RICHARD LEIGHTON PHOTO

In the Right Place



Editor’s note: Brooklin author/photographer Richard J. Leighton creates the popular “In the Right Place” posts online about life and nature in Maine. He shares a post the second Thursday of each month in The Ellsworth American.

God save the king

By Richard Leighton

The king of butterflies seems to be going the way of most monarchies. There appears to be a likelihood that efforts to save the monarch butterfly have been too little and too late, especially in the West.  

For many years, these beautiful creatures have been experiencing increasing difficulties in finding common milkweed (which is necessary for their life cycle) and pesticide-free flowers to fuel their migrations. To these dangers now has been added fast-escalating climate change with its significant plant- and insect-killing heat, droughts, violent storms and furious fires. 

Over 90 percent of the world’s monarch butterflies reside in North America, where they are divided into two migrating populations. The vast majority of them are in the eastern migration, which is made up of the butterflies that live east of the Rocky Mountains; they migrate each year in succeeding waves to and from the mountaintops of central Mexico. Maine is on the northern edge of the eastern migration.

About 1 percent of the North American monarch population is in the remaining Western population, which migrates mostly to California’s central coast region. These Western butterflies are living a perilous existence and likely will disappear soon.

The U.S. Fish and Wildlife Service has estimated that there is a dire 96-100 percent probability of the Western species collapsing within 50 years. It also found that there is an 80 percent probability that the Eastern monarch population will collapse within that time period. Those projections take into consideration current efforts to aid the butterflies.

In response to a petition, the federal agency found in December of 2020 that “adding the monarch butterfly to the list of threatened and endangered species is warranted but precluded by work on higher-priority listing actions.” 

With this decision, the lower-priority monarch was denied immediate protection under the federal Endangered Species Act, which requires comprehensive national plans for the recovery of listed species. There reportedly are 161 other candidates waiting in the slow line ahead of the monarch.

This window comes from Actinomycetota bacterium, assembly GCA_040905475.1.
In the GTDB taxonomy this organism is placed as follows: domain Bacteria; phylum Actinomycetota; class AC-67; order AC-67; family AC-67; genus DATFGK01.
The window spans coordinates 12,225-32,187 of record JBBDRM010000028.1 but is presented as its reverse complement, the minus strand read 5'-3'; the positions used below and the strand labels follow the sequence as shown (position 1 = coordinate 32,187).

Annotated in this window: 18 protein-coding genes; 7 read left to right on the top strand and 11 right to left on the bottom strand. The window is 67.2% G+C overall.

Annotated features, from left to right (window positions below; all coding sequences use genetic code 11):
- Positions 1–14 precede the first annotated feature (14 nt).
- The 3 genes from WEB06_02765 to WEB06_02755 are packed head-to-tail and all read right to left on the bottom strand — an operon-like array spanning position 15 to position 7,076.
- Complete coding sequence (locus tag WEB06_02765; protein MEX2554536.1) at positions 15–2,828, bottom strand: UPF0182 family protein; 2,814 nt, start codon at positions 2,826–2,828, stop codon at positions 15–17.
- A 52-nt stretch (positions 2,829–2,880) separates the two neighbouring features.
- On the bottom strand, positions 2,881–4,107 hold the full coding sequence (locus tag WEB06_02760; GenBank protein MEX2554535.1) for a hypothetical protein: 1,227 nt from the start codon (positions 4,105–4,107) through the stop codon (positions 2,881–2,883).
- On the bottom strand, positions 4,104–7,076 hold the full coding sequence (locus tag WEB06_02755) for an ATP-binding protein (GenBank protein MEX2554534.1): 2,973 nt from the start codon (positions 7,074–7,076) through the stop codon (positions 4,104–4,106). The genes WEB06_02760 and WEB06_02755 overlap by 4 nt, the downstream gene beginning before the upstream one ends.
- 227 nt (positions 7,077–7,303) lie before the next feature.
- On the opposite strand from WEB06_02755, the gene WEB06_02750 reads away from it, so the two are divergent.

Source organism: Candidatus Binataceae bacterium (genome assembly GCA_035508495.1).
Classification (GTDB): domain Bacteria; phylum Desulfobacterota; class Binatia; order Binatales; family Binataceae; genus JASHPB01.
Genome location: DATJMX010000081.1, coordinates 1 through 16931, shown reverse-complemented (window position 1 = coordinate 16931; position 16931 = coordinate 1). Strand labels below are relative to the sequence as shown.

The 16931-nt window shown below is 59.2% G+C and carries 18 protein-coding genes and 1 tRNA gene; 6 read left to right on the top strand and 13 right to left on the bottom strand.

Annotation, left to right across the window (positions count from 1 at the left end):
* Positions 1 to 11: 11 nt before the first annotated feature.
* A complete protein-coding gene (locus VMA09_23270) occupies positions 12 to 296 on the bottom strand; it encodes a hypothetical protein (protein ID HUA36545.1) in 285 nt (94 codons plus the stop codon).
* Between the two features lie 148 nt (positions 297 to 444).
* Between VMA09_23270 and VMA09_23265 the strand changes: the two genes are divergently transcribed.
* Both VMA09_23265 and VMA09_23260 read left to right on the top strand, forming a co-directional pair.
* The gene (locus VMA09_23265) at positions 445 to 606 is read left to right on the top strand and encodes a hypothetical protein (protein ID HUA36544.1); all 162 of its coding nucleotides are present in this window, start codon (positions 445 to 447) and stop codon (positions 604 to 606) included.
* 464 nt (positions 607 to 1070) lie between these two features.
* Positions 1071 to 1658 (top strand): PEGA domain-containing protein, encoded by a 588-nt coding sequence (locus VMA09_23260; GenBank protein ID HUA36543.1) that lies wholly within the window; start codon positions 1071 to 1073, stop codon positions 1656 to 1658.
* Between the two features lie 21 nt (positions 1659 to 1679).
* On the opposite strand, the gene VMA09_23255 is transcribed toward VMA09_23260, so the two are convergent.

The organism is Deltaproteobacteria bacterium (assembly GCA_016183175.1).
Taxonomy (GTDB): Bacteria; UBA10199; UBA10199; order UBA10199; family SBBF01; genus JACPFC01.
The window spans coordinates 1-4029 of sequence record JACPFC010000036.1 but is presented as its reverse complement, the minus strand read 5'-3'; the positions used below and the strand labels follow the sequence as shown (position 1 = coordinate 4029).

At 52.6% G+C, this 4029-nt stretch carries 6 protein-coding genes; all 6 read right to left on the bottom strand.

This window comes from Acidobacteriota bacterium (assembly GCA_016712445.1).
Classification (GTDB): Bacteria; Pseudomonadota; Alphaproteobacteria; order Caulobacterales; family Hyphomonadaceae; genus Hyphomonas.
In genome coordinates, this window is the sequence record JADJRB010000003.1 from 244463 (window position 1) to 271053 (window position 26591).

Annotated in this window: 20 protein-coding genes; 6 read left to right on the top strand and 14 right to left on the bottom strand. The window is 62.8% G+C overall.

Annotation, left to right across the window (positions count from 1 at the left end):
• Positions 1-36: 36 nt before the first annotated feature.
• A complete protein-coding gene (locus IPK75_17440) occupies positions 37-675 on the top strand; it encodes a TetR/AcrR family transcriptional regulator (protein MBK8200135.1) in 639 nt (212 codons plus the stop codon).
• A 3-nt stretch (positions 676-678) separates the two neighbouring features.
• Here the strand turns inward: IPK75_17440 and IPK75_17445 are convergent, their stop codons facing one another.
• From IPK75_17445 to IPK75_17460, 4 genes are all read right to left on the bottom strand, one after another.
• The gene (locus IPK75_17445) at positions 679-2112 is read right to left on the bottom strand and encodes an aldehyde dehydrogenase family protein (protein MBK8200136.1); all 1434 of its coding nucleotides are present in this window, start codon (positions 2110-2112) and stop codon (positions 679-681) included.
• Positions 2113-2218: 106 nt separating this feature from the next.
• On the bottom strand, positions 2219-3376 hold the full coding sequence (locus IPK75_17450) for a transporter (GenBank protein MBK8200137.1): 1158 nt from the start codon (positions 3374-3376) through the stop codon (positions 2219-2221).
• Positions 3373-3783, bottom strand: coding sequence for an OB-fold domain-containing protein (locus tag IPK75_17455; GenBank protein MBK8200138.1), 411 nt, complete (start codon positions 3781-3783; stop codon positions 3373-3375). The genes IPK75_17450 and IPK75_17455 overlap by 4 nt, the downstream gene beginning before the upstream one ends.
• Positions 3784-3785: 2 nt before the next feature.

The Western monarchs likely don’t have enough time to wait for protection. They are almost all gone; only 2,000 of them were found this winter after intensive searches. The Eastern monarchs almost certainly will disappear within most people’s lifetimes unless something major (and unexpected) is done to change our society’s selfish ways.

Current monarch preservation efforts, which pathetically have to rely in part on convincing gardeners to plant milkweed, are no match for the immense dangers that the fragile butterflies face. Among other actions, sizeable and safe land preserves need to be set up in their breeding and wintering grounds, as well as along their migrating routes.

In March of this year, a bipartisan group of western U.S. legislators proposed to protect the Western monarchs under a Monarch Action, Recovery and Conservation of Habitat Act. The bill in the Senate is S. 809; in the House of Representatives, it is H.B. 1983. The lawmakers had introduced similar proposals in prior Congresses. However, as in the past, there have been plenty of doomsday press releases and not a bit of legislative action.

Take a good look at the accompanying image of a beautiful Monarch butterfly on flowering milkweed, the only plant that its caterpillars eat. Unless something unexpected happens, the odds are that you’ll be seeing fewer and fewer of both over the coming years until there comes a time when children ask, “Grandma, what were monarch butterflies like?”

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